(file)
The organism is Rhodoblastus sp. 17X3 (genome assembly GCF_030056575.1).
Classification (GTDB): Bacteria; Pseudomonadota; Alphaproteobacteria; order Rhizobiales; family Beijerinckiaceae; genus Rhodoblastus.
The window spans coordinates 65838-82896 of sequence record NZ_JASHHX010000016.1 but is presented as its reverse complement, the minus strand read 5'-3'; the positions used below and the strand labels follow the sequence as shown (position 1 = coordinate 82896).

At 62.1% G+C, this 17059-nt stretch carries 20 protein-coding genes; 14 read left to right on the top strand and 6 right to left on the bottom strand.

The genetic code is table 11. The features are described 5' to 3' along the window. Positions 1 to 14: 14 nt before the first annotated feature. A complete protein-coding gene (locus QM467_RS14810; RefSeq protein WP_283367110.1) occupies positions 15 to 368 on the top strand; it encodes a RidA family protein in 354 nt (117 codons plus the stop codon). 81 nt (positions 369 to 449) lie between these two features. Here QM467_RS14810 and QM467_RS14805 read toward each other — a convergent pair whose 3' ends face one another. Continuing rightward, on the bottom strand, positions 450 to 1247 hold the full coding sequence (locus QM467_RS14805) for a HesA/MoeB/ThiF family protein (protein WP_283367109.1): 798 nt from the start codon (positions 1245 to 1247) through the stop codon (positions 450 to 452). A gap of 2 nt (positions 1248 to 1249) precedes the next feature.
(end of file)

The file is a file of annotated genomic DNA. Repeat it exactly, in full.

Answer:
The organism is Rhodoblastus sp. 17X3 (genome assembly GCF_030056575.1).
Classification (GTDB): Bacteria; Pseudomonadota; Alphaproteobacteria; order Rhizobiales; family Beijerinckiaceae; genus Rhodoblastus.
The window spans coordinates 65838-82896 of sequence record NZ_JASHHX010000016.1 but is presented as its reverse complement, the minus strand read 5'-3'; the positions used below and the strand labels follow the sequence as shown (position 1 = coordinate 82896).

At 62.1% G+C, this 17059-nt stretch carries 20 protein-coding genes; 14 read left to right on the top strand and 6 right to left on the bottom strand.

The genetic code is table 11. The features are described 5' to 3' along the window. Positions 1 to 14: 14 nt before the first annotated feature. A complete protein-coding gene (locus QM467_RS14810; RefSeq protein WP_283367110.1) occupies positions 15 to 368 on the top strand; it encodes a RidA family protein in 354 nt (117 codons plus the stop codon). 81 nt (positions 369 to 449) lie between these two features. Here QM467_RS14810 and QM467_RS14805 read toward each other — a convergent pair whose 3' ends face one another. Continuing rightward, on the bottom strand, positions 450 to 1247 hold the full coding sequence (locus QM467_RS14805) for a HesA/MoeB/ThiF family protein (protein WP_283367109.1): 798 nt from the start codon (positions 1245 to 1247) through the stop codon (positions 450 to 452). A gap of 2 nt (positions 1248 to 1249) precedes the next feature.